[FOUNTAIN]Black power vs. racismAfter a long time the words "black power" have made an appearance again. At the Academy Awards on Monday, both the best actor and best actress Oscars went to African-American actors.
The words "black power" came together with the phrase "flower power" in the 1960s and became parts of the radical political movement of the era in the United States. "Black" was, of course, a reference to skin shade, while flowers were the symbols of the hippie era of youth, love and tolerance. Both were symbols of rebellion against a society in which neither blacks nor youth were represented.
The man who made me think again about black power is Malcolm X, whose role Denzel Washington played in the movie "Malcolm X." He was nominated for an Oscar in 1992 for that role.
Malcolm X was born Malcolm Little, but he shed the surname that he saw as a symbol of slavery and adopted the letter X as a symbol of his lost heritage. This all happened when he was in jail and decided to fight for the rights of black people. He joined the Black Muslim movement in 1947. In his fight against whites, he chose a religion that stood against Christendom, which in his eyes was the symbol of white supremacy. He became a radical extremist, and preached to fellow blacks to throw off the yoke of the white race. But in 1965, he died at the hands of extremists of his own organization.
Stokely Carmichael, a black student leader who was influenced by Malcolm X, made the words "black power" famous. As the leader of the Student Non-Violent Coordinating Committee, he traveled to Africa and then started to preach against white supremacy in American society. He called on his fellow African-Americans to uplift themselves. "Being black is beautiful," he said, telling blacks to stop copying white culture and stand on their own. "Black power" style handshakes and South African style dashiki dress became a fashion. The novel "Roots," by Alex Haley, another expression of black power, won a Pulitzer Prize in the 1970s.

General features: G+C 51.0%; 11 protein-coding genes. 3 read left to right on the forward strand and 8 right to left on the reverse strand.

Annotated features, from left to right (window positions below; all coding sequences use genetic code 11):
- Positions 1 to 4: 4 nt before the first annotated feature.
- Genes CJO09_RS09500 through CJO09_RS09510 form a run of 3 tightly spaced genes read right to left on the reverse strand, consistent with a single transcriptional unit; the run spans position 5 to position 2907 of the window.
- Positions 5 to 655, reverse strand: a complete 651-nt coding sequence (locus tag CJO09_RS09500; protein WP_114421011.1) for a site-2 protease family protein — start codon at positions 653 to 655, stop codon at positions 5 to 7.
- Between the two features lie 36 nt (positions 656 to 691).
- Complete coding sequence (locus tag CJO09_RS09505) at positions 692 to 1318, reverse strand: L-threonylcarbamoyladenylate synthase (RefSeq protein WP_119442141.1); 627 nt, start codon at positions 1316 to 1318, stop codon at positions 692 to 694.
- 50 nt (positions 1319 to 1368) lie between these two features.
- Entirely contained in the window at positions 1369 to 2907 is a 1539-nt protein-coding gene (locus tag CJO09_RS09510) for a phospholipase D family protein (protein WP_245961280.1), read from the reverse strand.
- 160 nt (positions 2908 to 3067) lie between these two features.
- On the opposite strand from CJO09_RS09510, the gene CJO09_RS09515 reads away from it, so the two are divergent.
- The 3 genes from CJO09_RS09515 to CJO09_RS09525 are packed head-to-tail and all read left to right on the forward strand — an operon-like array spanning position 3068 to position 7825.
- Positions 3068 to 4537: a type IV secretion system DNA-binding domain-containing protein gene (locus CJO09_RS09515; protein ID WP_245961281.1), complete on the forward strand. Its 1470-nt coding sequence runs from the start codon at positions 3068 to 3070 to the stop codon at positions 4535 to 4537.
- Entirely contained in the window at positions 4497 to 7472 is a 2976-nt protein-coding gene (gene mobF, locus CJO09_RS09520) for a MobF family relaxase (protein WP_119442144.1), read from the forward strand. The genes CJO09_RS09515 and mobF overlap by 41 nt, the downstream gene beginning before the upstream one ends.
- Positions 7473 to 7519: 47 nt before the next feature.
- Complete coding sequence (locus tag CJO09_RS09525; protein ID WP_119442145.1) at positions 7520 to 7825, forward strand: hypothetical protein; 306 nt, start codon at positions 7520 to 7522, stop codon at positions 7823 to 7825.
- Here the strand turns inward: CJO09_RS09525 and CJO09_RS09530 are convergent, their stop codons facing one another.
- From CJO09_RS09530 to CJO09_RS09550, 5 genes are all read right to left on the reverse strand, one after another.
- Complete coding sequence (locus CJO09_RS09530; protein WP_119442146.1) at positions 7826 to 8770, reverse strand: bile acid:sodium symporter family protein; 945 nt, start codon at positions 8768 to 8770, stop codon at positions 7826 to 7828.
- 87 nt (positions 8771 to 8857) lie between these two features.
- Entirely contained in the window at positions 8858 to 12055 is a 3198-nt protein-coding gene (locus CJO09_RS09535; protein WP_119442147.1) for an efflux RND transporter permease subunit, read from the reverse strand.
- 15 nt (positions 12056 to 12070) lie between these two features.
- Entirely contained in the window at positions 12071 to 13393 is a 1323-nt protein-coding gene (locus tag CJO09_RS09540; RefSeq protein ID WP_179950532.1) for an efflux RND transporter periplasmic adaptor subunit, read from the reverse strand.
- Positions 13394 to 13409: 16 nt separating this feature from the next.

Nevertheless, when Halle Berry, a black actress who won the Oscar for best actress, said, "This moment is for the nameless, faceless women of color," she was suggesting that, despite the long presence of black power, African-Americans have had a difficult time in Hollywood.
It is ironic that some racially-proud Koreans dislike blacks and East Asians with darker skin tones. That is despite the fact that Koreans themselves sometimes experience discrimination overseas.
The writer is a deputy culture news editor of the JoongAng Ilbo
by Oh Byung-sang